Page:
Major League Baseball handed out its most valuable player awards this past week, accompanied by great fanfare and lengthy news stories.
I heard a better story a few weeks ago, a beauty about baseball and life’s most precious bonds.
Which is why, for my money, nobody on a diamond this year had a thing on the kids, coaches and parents from the Lincoln Heat and the Grand Island Riverdogs — the 11-year-olds known last summer in the traveling baseball team universe as Team Bachle.
As usual, value is a matter of perspective, never an easy lesson when you’re 11, playing baseball with your pals and absolutely sure summer will never end.
“We were in Lincoln at a tournament in June. It was really hot,” said Brian Kort, whose son Peyton is a Riverdog.
Across the field were the Lincoln Heat, coached by Anthony Galvan, whose father, Doug, along with Terry Fredrickson, coached the Riverdogs. Adding to the teams’ connection — they had already played several times and shared a cookout in Grand Island — were Galvan’s assistants, Kirby and Casey Killion, also from Grand Island.
In the Riverdog dugout was Tim Bachle, watching his son Jason play.
Tim was there on purpose, Kort said, out of the stifling heat, with other parents bringing him cold compresses for a miserable headache. His condition was serious enough that, after the game and some team and Father’s Day photos, Bachle’s wife, Becky, took him to the hospital in Omaha.
To be a part of Jason’s baseball season, Tim Bachle was navigating around brain cancer.
Bachle’s courage made perfect sense to Heat coach Galvan.
“Baseball is very much about a father and a son, that connection,” he said.
Last summer, that bond enveloped many more. Kort said the Riverdogs had rallied around their teammate. “They became ‘Team Bachle.’ They had shirts that said that, and we had a banner made,” Kort said.
The Heat coaches and some of the parents had noticed Bachle’s determination to see all of his son’s games.
Word spread, too. In Papillion, tournament officials, inspired by the Team Bachle story, asked Bachle to come out and help them award medals.
Still, that blistering day in June fuels this story.
Kort told Galvan that it would take them some time to get to the next field for the photos. Kort and others were helping the weakened Bachle get there.
Galvan knew exactly what to do while they waited.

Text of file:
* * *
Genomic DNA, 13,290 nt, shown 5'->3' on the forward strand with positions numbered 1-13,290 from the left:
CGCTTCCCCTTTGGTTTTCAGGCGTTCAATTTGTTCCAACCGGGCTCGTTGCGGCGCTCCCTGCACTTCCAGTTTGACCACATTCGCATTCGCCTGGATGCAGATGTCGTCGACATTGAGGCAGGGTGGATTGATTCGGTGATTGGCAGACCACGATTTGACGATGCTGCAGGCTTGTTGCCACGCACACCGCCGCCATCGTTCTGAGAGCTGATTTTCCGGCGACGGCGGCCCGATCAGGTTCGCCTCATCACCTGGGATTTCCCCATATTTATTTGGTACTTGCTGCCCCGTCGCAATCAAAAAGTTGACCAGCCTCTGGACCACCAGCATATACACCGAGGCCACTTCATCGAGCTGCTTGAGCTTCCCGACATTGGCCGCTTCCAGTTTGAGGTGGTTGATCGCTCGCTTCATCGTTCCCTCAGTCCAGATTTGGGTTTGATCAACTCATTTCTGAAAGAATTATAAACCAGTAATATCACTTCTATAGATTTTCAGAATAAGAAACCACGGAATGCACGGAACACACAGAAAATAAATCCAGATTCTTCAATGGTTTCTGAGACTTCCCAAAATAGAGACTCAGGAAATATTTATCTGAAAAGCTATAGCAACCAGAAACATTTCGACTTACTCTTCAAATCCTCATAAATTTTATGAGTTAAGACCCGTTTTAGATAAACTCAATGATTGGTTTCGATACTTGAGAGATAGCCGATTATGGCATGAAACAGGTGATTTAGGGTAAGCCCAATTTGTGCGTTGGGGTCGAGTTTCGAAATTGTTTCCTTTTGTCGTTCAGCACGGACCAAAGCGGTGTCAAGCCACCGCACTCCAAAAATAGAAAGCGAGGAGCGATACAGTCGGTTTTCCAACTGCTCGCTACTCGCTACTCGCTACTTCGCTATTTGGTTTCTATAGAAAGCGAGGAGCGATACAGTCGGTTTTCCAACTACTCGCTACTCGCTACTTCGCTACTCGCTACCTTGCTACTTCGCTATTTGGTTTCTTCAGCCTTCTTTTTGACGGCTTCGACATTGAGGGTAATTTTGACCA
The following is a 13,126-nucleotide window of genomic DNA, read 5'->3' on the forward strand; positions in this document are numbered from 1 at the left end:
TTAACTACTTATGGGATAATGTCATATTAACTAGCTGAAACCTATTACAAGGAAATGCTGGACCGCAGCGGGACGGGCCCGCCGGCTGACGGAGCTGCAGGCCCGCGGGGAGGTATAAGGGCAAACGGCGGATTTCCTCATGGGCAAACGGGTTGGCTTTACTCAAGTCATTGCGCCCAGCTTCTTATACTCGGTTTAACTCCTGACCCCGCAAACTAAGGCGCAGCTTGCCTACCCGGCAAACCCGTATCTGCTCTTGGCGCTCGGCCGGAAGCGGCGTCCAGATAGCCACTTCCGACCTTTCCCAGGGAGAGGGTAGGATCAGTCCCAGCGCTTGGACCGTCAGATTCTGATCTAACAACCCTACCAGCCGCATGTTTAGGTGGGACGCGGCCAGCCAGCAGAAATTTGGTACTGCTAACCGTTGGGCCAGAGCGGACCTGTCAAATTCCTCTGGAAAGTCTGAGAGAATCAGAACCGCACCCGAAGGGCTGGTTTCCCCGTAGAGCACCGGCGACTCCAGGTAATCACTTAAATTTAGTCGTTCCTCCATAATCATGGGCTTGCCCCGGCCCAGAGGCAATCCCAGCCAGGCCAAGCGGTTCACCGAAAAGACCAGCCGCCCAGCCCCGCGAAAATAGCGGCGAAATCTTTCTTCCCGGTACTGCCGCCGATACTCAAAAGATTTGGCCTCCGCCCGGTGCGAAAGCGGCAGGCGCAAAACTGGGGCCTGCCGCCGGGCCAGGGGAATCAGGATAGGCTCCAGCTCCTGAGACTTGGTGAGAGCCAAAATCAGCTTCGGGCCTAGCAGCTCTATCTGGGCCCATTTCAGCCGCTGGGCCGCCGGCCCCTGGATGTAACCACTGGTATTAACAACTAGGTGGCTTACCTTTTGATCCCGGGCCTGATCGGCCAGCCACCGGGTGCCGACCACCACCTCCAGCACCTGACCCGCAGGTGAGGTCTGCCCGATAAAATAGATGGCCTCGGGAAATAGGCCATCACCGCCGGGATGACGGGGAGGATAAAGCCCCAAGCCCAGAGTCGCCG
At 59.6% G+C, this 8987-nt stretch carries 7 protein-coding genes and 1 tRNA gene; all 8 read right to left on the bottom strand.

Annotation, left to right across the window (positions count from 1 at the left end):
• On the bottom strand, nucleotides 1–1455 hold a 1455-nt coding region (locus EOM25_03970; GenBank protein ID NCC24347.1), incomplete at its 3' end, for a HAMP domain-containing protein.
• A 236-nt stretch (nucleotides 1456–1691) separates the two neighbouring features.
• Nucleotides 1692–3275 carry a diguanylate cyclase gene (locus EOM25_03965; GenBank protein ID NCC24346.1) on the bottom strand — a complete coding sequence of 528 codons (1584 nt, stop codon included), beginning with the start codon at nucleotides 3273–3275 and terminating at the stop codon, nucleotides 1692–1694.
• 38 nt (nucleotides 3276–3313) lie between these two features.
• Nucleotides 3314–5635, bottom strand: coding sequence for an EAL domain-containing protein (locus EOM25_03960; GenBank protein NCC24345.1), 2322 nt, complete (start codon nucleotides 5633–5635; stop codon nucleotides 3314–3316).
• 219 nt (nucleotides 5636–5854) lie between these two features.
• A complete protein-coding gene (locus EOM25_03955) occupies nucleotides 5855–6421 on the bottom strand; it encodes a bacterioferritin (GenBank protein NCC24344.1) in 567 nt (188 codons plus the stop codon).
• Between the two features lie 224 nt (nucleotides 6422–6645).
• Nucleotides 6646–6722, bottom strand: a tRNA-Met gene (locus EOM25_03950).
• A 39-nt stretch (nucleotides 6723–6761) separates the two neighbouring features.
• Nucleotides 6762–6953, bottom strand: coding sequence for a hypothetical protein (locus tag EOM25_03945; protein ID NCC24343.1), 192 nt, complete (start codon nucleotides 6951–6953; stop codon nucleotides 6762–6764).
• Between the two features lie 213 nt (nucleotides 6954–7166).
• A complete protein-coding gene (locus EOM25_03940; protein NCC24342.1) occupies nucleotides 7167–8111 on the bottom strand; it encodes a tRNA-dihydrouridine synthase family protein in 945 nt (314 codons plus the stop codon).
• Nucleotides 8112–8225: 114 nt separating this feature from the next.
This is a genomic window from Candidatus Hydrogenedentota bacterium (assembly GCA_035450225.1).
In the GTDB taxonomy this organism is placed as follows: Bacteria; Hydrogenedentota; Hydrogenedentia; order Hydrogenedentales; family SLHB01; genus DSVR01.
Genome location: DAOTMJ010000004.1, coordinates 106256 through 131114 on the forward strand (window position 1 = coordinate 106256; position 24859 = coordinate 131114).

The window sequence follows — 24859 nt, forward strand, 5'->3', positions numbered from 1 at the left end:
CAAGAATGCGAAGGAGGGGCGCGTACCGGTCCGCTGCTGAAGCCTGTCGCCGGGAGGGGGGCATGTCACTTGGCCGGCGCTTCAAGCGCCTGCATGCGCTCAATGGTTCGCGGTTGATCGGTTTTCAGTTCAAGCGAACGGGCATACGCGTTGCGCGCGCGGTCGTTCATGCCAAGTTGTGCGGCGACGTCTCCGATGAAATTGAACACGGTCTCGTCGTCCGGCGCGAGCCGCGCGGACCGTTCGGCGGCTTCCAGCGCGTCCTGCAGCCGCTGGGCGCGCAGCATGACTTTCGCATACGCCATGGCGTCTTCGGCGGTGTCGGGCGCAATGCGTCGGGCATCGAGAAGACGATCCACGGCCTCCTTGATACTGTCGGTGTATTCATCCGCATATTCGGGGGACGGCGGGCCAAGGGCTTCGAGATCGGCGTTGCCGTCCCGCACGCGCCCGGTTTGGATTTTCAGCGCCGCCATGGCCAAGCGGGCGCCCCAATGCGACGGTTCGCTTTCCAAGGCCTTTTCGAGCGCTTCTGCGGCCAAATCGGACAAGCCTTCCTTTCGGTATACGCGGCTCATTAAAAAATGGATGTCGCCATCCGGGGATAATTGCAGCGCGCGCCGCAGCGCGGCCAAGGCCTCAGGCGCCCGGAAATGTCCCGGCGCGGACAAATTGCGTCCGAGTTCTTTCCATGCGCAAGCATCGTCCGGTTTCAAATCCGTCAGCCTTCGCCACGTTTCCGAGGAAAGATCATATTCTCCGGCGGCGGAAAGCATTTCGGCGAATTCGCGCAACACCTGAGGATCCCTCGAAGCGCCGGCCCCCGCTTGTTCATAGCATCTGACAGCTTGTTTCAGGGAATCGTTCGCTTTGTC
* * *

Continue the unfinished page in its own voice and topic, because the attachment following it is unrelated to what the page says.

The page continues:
“We had just won a big tournament and beaten the Riverdogs,” Galvan said. “I told the kids what was going on, that we should show our support (for the Bachles). We try to teach the kids life lessons, that there are bigger things than baseball. I asked them what they wanted to do. They said they wanted to donate to the family.”
The Heat coaches gave them some conditions, too. “We told them ... if they put in a buck or five bucks, they didn’t get to tell anybody about it. You don’t go bragging. It’s about being humble.”
Afterward, Galvan emailed all of the Heat parents. “I just told them the story, to let them know.” While Galvan filled in some details, the parents already knew the general idea of Team Bachle.
Later that summer, the Heat sent a check to the Bachles for $5,000 — no fundraisers, no press releases, no television cameras. Just fathers and sons and family and friends and bonds and baseball. Beautiful.
Tim Bachle died on Aug. 22. Despite the brain cancer, he had made 39 out of 40 Team Bachle games.
Five days later, their season well over, the team assembled once again, in uniform, to sit behind their teammate Jason and his family at his father’s funeral.
In a sense, the Heat were there, too.
Galvan said after that June day his kids were dedicated “to play for them, for Team Bachle.”
The Heat parents also knew the games were only a pretext to life’s lessons. They told Galvan that the Heat’s efforts to support the Bachle family will be “what the kids will remember.”
I’m sure they’ll remember some games, too, maybe even a home run or a great catch.
I’m guessing, however, that they’ll never forget Tim Bachle and Team Bachle and that most valuable of summers.
Brian Kort has it right: “Anthony taught his kids that this was more than baseball.”